Bayesian Network Learning with Parameter Constraints
Radu Stefan Niculescu, Tom M. Mitchell, R. Bharat Rao; 7(50):1357−1383, 2006.
The task of learning models for many real-world problems requires incorporating domain knowledge into learning algorithms, to enable accurate learning from a realistic volume of training data. This paper considers a variety of types of domain knowledge for constraining parameter estimates when learning Bayesian networks. In particular, we consider domain knowledge that constrains the values or relationships among subsets of parameters in a Bayesian network with known structure.
We incorporate a wide variety of parameter constraints into learning procedures for Bayesian networks, by formulating this task as a constrained optimization problem. The assumptions made in module networks, dynamic Bayes nets and context specific independence models can be viewed as particular cases of such parameter constraints. We present closed form solutions or fast iterative algorithms for estimating parameters subject to several specific classes of parameter constraints, including equalities and inequalities among parameters, constraints on individual parameters, and constraints on sums and ratios of parameters, for discrete and continuous variables. Our methods cover learning from both frequentist and Bayesian points of view, from both complete and incomplete data.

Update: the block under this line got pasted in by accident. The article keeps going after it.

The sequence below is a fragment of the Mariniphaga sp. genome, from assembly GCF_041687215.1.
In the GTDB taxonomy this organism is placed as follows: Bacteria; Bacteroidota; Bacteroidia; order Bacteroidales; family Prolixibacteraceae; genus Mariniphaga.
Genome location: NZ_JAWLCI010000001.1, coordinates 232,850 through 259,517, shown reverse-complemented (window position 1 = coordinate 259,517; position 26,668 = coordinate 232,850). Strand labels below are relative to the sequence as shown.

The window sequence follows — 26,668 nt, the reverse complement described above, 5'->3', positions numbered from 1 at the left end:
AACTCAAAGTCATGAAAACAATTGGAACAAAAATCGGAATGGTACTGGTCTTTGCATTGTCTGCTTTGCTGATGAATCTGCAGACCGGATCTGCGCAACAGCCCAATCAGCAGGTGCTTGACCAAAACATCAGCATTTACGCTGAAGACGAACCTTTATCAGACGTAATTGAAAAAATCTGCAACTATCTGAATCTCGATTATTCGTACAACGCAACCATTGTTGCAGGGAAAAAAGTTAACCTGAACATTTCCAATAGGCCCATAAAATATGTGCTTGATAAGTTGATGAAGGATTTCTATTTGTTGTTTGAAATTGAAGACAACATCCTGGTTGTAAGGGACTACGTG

We present formal guarantees for our estimators, as well as methods for automatically learning useful parameter constraints from data. To validate our approach, we apply it to the domain of fMRI brain image analysis. Here we demonstrate the ability of our system to first learn useful relationships among parameters, and then to use them to constrain the training of the Bayesian network, resulting in improved cross-validated accuracy of the learned model. Experiments on synthetic data are also presented.
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